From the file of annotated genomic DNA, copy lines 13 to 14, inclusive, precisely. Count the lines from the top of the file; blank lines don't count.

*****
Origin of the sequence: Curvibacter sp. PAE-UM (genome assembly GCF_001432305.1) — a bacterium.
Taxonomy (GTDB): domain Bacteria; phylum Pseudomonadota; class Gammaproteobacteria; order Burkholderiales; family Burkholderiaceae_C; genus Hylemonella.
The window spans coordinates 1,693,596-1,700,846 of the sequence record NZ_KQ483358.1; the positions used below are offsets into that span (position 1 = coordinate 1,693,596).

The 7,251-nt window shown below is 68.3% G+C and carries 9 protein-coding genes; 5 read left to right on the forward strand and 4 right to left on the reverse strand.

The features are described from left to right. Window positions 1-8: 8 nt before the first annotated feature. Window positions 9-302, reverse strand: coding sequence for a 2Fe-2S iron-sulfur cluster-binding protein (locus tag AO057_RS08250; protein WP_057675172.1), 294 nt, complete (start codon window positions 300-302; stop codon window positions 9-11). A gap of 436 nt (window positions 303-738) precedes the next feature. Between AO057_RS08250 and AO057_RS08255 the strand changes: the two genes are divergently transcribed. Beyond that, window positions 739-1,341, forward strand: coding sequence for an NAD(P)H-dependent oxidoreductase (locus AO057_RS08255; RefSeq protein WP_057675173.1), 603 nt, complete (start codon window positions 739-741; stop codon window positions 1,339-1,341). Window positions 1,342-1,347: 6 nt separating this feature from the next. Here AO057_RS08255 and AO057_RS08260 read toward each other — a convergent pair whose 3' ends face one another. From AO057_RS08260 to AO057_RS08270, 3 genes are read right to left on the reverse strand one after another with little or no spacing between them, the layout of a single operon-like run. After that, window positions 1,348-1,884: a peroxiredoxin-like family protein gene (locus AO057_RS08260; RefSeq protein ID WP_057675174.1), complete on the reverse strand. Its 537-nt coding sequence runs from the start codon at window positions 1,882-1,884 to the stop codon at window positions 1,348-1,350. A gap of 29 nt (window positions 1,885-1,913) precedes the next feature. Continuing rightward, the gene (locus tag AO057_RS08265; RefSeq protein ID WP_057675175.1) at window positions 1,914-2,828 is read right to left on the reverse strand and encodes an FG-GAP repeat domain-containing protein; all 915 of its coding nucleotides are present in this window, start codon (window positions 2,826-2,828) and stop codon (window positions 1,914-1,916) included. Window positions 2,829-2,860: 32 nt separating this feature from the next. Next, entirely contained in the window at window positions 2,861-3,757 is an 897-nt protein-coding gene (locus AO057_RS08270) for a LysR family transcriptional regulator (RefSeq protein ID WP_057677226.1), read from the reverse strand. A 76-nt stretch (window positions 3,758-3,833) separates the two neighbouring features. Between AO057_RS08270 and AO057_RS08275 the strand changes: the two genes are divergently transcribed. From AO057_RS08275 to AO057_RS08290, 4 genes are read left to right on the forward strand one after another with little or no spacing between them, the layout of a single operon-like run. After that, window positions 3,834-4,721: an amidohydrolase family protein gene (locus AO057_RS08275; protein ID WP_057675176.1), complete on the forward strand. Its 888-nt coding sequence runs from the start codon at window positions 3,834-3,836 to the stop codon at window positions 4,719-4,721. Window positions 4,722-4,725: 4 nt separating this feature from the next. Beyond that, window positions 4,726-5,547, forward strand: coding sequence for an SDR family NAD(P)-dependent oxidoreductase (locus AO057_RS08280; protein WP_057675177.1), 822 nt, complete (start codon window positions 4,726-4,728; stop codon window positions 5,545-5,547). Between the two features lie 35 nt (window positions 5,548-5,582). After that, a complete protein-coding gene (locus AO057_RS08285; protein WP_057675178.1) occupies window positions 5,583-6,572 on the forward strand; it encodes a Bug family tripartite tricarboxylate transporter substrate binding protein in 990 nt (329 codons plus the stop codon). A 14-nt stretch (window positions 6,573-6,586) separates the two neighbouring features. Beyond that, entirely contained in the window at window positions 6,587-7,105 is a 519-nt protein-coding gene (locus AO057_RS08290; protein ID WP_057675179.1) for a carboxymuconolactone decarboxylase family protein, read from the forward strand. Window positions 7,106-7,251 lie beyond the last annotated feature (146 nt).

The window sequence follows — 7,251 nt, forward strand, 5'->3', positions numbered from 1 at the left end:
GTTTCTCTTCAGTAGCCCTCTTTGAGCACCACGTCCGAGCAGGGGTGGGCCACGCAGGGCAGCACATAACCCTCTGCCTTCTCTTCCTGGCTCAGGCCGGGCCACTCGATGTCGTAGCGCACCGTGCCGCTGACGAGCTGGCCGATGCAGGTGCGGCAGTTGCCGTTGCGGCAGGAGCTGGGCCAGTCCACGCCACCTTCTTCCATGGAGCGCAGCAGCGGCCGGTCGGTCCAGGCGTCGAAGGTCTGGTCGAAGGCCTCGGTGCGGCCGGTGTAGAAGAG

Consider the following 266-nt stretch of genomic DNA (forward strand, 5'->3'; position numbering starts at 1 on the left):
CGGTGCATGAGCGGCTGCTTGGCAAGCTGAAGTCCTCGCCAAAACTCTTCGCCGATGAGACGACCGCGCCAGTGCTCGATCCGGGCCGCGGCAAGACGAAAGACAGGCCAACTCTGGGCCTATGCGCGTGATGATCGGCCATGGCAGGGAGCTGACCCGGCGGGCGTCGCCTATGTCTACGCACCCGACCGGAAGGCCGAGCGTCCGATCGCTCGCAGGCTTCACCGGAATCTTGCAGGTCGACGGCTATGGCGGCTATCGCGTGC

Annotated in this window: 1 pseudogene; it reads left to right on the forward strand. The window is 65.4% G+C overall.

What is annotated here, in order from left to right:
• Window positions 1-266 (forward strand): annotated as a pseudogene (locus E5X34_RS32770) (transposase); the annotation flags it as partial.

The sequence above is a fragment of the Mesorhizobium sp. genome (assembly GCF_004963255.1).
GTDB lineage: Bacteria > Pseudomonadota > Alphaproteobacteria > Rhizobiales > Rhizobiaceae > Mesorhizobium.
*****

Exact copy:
The sequence above is a fragment of the Mesorhizobium sp. genome (assembly GCF_004963255.1).
GTDB lineage: Bacteria > Pseudomonadota > Alphaproteobacteria > Rhizobiales > Rhizobiaceae > Mesorhizobium.